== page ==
Wednesday, February 14, 2007

Jim Gilmore and Conservatism

This article appeared late last week in the Richmond Times Dispatch. Gilmore continues to claim that he is the only true conservative in the race. Thus he is emphasising the fact that he is a Reagan conservative, in comparison to the other candidates.

Gilmore says conservatism will help him win GOP nod

Former Gov. Jim Gilmore said yesterday that he can win the Republican presidential nomination because he brings a consistent conservatism to the race that his opponents do not.

"I am the Reagan conservative," Gilmore told the annual meeting of the Virginia Capitol Correspondents Association, an organization of journalists who cover the state Capitol. Many covered Gilmore during his tumultuous term as governor, from 1998 to 2002.

While he acknowledged he got into the race late, "it is very doable," he said.
The states begin nominating delegates to the national convention in 11 months, and many GOP campaigns have raised far more money and have far more extensive organizations than Gilmore does.

Gilmore said he would campaign as a tax-cutting governor who carried out his campaign promises and who is an expert on homeland security. As an appointee of former President Bill Clinton, a Democrat, he led a national homeland security organization for five years.
Asked if President Bush would be a liability to Republicans in 2008, Gilmore said Republicans should run on their own record. Asked if he could carry Virginia, Gilmore answered simply, "Yes."

He left office unpopular after fighting with fellow Republicans in the Virginia Senate. He also left with mounting budget deficits that some blamed on his campaign promise to repeal the personal-property tax on cars and trucks. The Senate halted that repeal after it cost the state treasury $950 million, about 70 percent of the total repeal.

Jim Gilmore on Fox & Friends

Former Virginia Governor Jim Gilmore has appeared on Fox and Friends on the Fox News Network, to discuss his possible bid for the Republican Nomination.

Gilmore said that he hasn't yet made a decision to run for President, but the reception he has received in Iowa, New Hampshire and South Carolina has been very warm.

On Iraq, Gilmore said that President Bush needs to be supported in his plans to send more troops. He also believed that the President was making some headway with Iran, with cracks starting to appear in their nuclear program.

On Immigration, Gilmore said that the borders need to be strengthened and he is opposed to an Amnesty.

Gilmore said that he has the experience, in comparison to some of the other leading candidates. He says that he is a true Reagan Conservative, as opposed to candidates like Mitt Romney.

He also has National Security experience, having chaired the National Commission for the United States on Homeland Security for 5 years.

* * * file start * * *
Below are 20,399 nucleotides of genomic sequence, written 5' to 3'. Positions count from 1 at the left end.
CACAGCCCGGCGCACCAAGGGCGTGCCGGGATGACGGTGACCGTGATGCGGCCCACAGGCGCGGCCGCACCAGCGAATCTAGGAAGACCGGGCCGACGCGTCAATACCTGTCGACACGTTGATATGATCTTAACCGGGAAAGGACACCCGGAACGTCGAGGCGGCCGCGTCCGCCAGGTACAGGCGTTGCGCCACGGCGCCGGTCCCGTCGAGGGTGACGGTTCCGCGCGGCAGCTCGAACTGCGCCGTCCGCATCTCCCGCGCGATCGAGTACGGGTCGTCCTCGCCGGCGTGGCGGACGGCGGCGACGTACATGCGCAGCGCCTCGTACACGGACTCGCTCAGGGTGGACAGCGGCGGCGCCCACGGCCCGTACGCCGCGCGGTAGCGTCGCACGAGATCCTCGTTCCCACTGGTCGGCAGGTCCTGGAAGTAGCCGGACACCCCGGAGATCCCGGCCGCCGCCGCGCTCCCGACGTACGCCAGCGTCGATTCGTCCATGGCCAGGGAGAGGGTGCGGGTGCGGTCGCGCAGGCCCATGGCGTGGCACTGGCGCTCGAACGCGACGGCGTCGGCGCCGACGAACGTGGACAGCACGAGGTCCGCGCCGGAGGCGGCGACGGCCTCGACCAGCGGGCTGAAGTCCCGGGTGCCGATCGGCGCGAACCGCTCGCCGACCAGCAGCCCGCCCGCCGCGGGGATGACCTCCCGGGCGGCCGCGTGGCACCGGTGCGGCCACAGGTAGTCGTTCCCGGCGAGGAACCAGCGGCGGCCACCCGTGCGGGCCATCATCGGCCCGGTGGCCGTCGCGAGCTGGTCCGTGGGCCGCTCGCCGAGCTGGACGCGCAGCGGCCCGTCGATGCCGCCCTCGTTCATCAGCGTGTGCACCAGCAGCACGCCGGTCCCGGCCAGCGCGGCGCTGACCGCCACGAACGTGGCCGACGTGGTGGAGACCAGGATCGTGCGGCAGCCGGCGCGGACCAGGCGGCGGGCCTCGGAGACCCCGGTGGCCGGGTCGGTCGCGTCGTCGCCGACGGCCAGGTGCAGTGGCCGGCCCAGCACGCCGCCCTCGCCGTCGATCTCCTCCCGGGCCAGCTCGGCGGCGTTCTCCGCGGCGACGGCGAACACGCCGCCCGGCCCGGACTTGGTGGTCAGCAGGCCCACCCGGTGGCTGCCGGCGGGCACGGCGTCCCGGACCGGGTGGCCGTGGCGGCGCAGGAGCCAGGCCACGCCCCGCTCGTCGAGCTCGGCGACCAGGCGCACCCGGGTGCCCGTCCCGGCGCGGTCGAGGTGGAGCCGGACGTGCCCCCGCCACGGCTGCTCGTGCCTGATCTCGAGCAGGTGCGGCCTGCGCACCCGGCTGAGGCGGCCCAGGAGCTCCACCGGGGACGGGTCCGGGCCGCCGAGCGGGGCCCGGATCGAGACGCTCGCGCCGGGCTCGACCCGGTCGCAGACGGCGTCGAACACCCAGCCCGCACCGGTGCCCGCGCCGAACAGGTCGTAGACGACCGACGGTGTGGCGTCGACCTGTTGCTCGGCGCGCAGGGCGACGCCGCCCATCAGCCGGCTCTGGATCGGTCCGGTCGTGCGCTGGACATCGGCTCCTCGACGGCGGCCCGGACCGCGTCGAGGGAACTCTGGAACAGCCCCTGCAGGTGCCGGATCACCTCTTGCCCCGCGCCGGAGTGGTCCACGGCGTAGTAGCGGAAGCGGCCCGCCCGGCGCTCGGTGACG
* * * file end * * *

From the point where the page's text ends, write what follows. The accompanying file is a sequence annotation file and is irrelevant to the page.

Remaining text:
Thursday, January 25, 2007

Gilmore to New Hampshire this Weekend

Jim Gilmore will be campaigning in New Hampshire this weekend.

Wednesday, January 10, 2007

Gilmore confirms his run for President

Jim Gilmore filed papers for an Exploratory Committee with the FEC on Tuesday in his quest for the Republican Nomination for President of the United States.

Gilmore said that he believes that there is "...simply room for a consistent conservative in this race."

Conservative Voice suggests that Gilmore can be President, arguing that he "..will connect with Republican voters across the country like he did with Virginia’s faithful Republicans."

Tuesday, January 2, 2007

Exploratory Committee for Gilmore 08

Former Virginia Governor Jim Gilmore is soon expected to launch an exploratory committee for a Presidential bid in 2008.

Gilmore appears ready to run and has positioned himself carefully, recently telling CBS that "There is not a committed conservative in the field who can put together a national campaign. I am and I can."

While Gilmore is little known outside of Virginia, he has previously held the post of Chair of the Republican National Committee, and was a prime supporter of President Bush for the nomination in 2000.

Gilmore made his mark in Virginia, heavily slashing taxes in that state. Gilmore was precluded from running for a second term by Virgina Law.

Jim Gilmore has a serious interest in anti-terrorism measures, having chaired a Congressional Advisory Panel on this issue, and serving as President of USASECURE, a homeland security think tank.

Although Gilmore has a low recognition rate outside of Virginia, as a "committed conservative", he may well appeal to sections of the Republicans that fear the emergence of social moderates like Giuliani or McCain.